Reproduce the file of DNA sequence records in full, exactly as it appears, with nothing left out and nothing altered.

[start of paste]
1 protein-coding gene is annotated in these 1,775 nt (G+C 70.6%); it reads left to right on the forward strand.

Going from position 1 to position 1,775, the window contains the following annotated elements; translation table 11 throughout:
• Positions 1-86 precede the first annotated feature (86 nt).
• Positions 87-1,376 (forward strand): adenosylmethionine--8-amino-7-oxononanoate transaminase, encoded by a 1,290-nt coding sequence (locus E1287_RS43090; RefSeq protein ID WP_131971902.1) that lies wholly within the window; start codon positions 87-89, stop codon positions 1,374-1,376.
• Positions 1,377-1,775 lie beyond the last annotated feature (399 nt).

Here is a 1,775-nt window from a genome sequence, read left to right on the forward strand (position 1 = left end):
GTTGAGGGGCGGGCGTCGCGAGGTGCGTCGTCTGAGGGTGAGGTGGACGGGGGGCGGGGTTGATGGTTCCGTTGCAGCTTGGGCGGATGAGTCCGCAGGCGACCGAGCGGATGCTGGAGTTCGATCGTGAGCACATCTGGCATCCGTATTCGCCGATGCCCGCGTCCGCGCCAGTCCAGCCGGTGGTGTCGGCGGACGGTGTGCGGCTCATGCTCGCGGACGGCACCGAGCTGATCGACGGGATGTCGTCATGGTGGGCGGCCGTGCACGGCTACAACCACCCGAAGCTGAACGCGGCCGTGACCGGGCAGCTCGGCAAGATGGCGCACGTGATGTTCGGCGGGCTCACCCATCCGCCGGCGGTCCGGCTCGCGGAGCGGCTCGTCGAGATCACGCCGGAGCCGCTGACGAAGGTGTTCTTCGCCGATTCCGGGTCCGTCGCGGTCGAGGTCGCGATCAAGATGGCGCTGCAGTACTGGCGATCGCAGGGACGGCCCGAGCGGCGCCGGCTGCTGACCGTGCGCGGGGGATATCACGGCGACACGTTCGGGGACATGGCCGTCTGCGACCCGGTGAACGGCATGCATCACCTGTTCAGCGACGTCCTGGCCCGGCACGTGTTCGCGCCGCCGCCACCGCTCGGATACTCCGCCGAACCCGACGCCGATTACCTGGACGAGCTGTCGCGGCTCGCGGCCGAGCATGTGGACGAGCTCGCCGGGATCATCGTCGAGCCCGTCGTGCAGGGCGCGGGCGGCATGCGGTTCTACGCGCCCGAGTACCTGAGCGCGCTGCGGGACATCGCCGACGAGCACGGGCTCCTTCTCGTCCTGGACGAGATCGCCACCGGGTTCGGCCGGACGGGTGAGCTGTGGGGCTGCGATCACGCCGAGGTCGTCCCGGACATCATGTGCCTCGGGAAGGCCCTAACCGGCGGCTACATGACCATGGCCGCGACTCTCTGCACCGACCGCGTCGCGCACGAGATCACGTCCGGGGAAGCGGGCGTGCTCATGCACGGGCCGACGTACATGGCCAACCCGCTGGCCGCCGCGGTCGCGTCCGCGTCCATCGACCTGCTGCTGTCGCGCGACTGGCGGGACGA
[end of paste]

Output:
1 protein-coding gene is annotated in these 1,775 nt (G+C 70.6%); it reads left to right on the forward strand.

Going from position 1 to position 1,775, the window contains the following annotated elements; translation table 11 throughout:
• Positions 1-86 precede the first annotated feature (86 nt).
• Positions 87-1,376 (forward strand): adenosylmethionine--8-amino-7-oxononanoate transaminase, encoded by a 1,290-nt coding sequence (locus E1287_RS43090; RefSeq protein ID WP_131971902.1) that lies wholly within the window; start codon positions 87-89, stop codon positions 1,374-1,376.
• Positions 1,377-1,775 lie beyond the last annotated feature (399 nt).

Here is a 1,775-nt window from a genome sequence, read left to right on the forward strand (position 1 = left end):
GTTGAGGGGCGGGCGTCGCGAGGTGCGTCGTCTGAGGGTGAGGTGGACGGGGGGCGGGGTTGATGGTTCCGTTGCAGCTTGGGCGGATGAGTCCGCAGGCGACCGAGCGGATGCTGGAGTTCGATCGTGAGCACATCTGGCATCCGTATTCGCCGATGCCCGCGTCCGCGCCAGTCCAGCCGGTGGTGTCGGCGGACGGTGTGCGGCTCATGCTCGCGGACGGCACCGAGCTGATCGACGGGATGTCGTCATGGTGGGCGGCCGTGCACGGCTACAACCACCCGAAGCTGAACGCGGCCGTGACCGGGCAGCTCGGCAAGATGGCGCACGTGATGTTCGGCGGGCTCACCCATCCGCCGGCGGTCCGGCTCGCGGAGCGGCTCGTCGAGATCACGCCGGAGCCGCTGACGAAGGTGTTCTTCGCCGATTCCGGGTCCGTCGCGGTCGAGGTCGCGATCAAGATGGCGCTGCAGTACTGGCGATCGCAGGGACGGCCCGAGCGGCGCCGGCTGCTGACCGTGCGCGGGGGATATCACGGCGACACGTTCGGGGACATGGCCGTCTGCGACCCGGTGAACGGCATGCATCACCTGTTCAGCGACGTCCTGGCCCGGCACGTGTTCGCGCCGCCGCCACCGCTCGGATACTCCGCCGAACCCGACGCCGATTACCTGGACGAGCTGTCGCGGCTCGCGGCCGAGCATGTGGACGAGCTCGCCGGGATCATCGTCGAGCCCGTCGTGCAGGGCGCGGGCGGCATGCGGTTCTACGCGCCCGAGTACCTGAGCGCGCTGCGGGACATCGCCGACGAGCACGGGCTCCTTCTCGTCCTGGACGAGATCGCCACCGGGTTCGGCCGGACGGGTGAGCTGTGGGGCTGCGATCACGCCGAGGTCGTCCCGGACATCATGTGCCTCGGGAAGGCCCTAACCGGCGGCTACATGACCATGGCCGCGACTCTCTGCACCGACCGCGTCGCGCACGAGATCACGTCCGGGGAAGCGGGCGTGCTCATGCACGGGCCGACGTACATGGCCAACCCGCTGGCCGCCGCGGTCGCGTCCGCGTCCATCGACCTGCTGCTGTCGCGCGACTGGCGGGACGA